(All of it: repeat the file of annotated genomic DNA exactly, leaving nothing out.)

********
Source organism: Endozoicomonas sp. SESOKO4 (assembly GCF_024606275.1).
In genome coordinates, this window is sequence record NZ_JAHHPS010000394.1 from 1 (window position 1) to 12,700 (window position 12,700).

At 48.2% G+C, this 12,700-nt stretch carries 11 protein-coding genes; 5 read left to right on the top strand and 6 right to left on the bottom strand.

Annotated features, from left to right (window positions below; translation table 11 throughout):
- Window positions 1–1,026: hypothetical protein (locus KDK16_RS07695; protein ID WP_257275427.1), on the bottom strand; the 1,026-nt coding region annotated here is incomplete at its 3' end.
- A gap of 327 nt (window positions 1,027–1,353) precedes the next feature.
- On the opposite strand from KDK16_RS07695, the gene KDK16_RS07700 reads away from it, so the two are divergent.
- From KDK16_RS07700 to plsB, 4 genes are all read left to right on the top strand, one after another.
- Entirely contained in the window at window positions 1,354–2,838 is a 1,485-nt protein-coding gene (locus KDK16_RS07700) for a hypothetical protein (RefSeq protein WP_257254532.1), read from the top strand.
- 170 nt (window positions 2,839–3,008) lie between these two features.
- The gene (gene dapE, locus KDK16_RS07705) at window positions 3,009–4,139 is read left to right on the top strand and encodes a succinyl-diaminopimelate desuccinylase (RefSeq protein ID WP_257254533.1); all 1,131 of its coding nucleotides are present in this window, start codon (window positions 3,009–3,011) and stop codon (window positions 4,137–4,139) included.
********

Source organism: Endozoicomonas sp. SESOKO4 (assembly GCF_024606275.1).
In genome coordinates, this window is sequence record NZ_JAHHPS010000394.1 from 1 (window position 1) to 12,700 (window position 12,700).

At 48.2% G+C, this 12,700-nt stretch carries 11 protein-coding genes; 5 read left to right on the top strand and 6 right to left on the bottom strand.

Annotated features, from left to right (window positions below; translation table 11 throughout):
- Window positions 1–1,026: hypothetical protein (locus KDK16_RS07695; protein ID WP_257275427.1), on the bottom strand; the 1,026-nt coding region annotated here is incomplete at its 3' end.
- A gap of 327 nt (window positions 1,027–1,353) precedes the next feature.
- On the opposite strand from KDK16_RS07695, the gene KDK16_RS07700 reads away from it, so the two are divergent.
- From KDK16_RS07700 to plsB, 4 genes are all read left to right on the top strand, one after another.
- Entirely contained in the window at window positions 1,354–2,838 is a 1,485-nt protein-coding gene (locus KDK16_RS07700) for a hypothetical protein (RefSeq protein WP_257254532.1), read from the top strand.
- 170 nt (window positions 2,839–3,008) lie between these two features.
- The gene (gene dapE, locus KDK16_RS07705) at window positions 3,009–4,139 is read left to right on the top strand and encodes a succinyl-diaminopimelate desuccinylase (RefSeq protein ID WP_257254533.1); all 1,131 of its coding nucleotides are present in this window, start codon (window positions 3,009–3,011) and stop codon (window positions 4,137–4,139) included.